Congo Approves Anti-Ebola Vaccine to Combat Outbreak in Remote Northeast

By Nicholas Bariyo Features Dow Jones Newswires

KAMPALA, Uganda--The Democratic Republic of the Congo on Monday approved the use of a new experimental Ebola vaccine, nearly three weeks after health officials announced the latest outbreak of the deadly virus along the country's northeastern border.

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The approval was granted by Congo's health ministry, spokesman Simba Kai said. The ministry must now decide whether to use the vaccine, which was developed by Merck & Co.

The ministry, the World Health Organization and the medical aid organization Doctors Without Borders were discussing plans for the vaccine, Mr. Kai said. A spokeswoman for Merck said the company "stands ready to ship vaccine, if and when" Congo decides to use it.

There have been only two confirmed cases of Ebola in the latest flare-up, and at least three more who likely had it. It isn't clear if the virus is still spreading. While some 52 cases have been registered, most have been designated as potential cases and are under investigation.

Experts from the WHO say the delays in Congo's approval of the vaccine have been an impediment in efforts to contain the latest eruption of the disease, which was confirmed May 12.

The current outbreak in Congo is the first since 2014-16, when at least 28,600 people were infected in West Africa, including 11,310 who died--by far the largest Ebola outbreak in history.

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Reports in the aftermath of that epidemic called for major overhauls in global health financing and in the WHO, which took on most of the blame for a delayed response that allowed the disease to spiral out of control. Since then, it has established new guidelines and procedures for responding to reports of telltale symptoms of the disease.

Monday's announcement that the vaccine had been approved for use in Congo came after Congolese experts finished a review of the protocol for using the vaccine, Mr. Kai said.

Merck announced earlier this month that it was ready to release the vaccine but because the serum isn't yet licensed, it can only be administered under a clinical study, which must be approved by government. The company has agreed with the international vaccine alliance GAVI to ship doses of the vaccine to the location of the latest outbreak.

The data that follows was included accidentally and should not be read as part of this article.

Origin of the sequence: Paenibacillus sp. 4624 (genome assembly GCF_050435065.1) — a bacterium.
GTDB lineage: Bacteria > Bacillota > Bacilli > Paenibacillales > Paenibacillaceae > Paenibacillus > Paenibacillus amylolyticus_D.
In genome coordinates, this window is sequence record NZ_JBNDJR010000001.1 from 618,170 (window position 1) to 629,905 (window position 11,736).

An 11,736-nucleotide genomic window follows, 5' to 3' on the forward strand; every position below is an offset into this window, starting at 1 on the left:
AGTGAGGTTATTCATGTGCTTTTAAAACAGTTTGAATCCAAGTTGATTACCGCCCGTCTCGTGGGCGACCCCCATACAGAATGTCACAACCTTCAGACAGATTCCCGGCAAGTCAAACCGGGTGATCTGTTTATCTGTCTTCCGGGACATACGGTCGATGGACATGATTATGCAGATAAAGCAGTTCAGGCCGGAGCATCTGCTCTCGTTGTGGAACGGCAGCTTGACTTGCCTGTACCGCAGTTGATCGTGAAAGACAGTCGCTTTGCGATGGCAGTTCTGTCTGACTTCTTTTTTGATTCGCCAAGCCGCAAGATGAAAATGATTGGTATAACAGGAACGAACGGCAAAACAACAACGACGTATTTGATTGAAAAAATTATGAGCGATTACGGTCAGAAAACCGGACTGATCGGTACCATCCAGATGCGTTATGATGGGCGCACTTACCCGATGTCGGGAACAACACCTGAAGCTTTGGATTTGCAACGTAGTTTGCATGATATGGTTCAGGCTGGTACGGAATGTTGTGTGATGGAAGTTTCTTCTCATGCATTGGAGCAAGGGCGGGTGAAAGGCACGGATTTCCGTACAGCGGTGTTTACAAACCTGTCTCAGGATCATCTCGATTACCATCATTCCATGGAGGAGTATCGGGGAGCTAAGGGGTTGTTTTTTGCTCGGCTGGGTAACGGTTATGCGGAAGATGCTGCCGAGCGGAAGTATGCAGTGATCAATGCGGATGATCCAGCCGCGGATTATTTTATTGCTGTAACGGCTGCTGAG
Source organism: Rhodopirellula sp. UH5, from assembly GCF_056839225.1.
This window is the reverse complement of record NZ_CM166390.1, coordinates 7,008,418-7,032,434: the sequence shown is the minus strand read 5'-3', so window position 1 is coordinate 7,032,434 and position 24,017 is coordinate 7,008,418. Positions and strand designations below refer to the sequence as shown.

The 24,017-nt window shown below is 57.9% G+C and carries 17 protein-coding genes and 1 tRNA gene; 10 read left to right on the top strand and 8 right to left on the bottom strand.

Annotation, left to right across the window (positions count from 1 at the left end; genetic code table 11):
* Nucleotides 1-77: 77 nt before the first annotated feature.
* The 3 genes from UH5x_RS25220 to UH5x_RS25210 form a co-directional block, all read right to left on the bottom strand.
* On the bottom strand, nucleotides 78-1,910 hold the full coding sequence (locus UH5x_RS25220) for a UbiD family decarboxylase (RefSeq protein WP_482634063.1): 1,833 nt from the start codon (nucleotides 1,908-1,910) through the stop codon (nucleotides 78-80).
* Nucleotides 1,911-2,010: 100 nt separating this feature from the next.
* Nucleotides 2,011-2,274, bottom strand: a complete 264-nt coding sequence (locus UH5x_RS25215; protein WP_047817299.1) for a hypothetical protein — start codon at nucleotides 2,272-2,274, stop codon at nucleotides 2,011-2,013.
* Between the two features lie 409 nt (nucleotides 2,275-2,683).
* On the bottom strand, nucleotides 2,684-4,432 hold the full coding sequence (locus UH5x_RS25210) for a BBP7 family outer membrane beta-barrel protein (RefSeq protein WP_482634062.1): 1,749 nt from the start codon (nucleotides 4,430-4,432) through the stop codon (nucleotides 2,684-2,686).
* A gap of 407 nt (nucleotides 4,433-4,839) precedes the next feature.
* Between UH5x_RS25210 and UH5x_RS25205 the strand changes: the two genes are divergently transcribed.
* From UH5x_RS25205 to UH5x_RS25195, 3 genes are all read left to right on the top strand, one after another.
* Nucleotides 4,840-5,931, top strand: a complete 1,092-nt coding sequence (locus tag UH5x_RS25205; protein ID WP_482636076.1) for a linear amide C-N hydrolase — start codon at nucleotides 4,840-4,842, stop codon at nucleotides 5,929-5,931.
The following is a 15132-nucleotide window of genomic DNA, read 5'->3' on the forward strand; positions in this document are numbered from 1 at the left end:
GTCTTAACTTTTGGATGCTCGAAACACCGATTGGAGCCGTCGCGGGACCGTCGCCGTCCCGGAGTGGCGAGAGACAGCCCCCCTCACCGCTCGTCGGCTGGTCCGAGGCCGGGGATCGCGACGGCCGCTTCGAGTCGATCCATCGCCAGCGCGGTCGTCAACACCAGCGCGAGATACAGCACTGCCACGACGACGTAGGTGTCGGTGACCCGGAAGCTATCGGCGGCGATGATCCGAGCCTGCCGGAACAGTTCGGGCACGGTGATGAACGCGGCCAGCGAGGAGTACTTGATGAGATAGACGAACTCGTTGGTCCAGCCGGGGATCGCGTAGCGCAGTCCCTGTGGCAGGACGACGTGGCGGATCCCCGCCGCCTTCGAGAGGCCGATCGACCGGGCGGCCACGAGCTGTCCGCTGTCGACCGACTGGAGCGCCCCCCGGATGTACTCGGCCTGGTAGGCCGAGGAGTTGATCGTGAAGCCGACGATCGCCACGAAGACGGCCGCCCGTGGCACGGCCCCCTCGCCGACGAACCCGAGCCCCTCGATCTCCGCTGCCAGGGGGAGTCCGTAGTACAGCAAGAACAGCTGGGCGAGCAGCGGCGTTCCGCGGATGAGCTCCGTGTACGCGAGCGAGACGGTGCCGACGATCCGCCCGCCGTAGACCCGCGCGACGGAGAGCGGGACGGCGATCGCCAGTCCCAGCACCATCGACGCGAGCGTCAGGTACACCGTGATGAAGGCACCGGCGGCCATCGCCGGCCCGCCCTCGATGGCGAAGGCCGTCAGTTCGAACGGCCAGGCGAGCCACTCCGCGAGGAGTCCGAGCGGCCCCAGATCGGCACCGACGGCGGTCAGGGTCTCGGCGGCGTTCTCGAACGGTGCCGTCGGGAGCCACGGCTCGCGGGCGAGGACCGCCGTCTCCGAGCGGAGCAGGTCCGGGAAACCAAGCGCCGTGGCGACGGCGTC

The development of an Ebola vaccine is a significant breakthrough, especially for Congo, which has been afflicted by more outbreaks of the disease than any other nation in the world. The latest isn't far from the Ebola River, after which the virus was named in 1976.

But Congo is sub-Saharan Africa's most sprawling country, and any vaccination campaign will be complicated by the remoteness of the current outbreak, centered in Likati, about 800 miles northeast of the capital Kinshasa.

There are no road or rail links between Likati and Kisangani, the nearest city. Health officials are relying on motorbikes to reach the forested region, near Congo's border with the Central African Republic.

To be effective, the anti-Ebola vaccine must be stored in special containers at a temperature of minus 80 degrees Celsius. Equipment to safely ship and store the vaccine has arrived in Congo from Guinea, where trials of the vaccine during the large outbreak in 2015 were effective, said the WHO spokesman in Congo, Eugene Kabambi.

Write to Nicholas Bariyo at nicholas.bariyo@wsj.com

(END) Dow Jones Newswires

May 29, 2017 12:40 ET (16:40 GMT)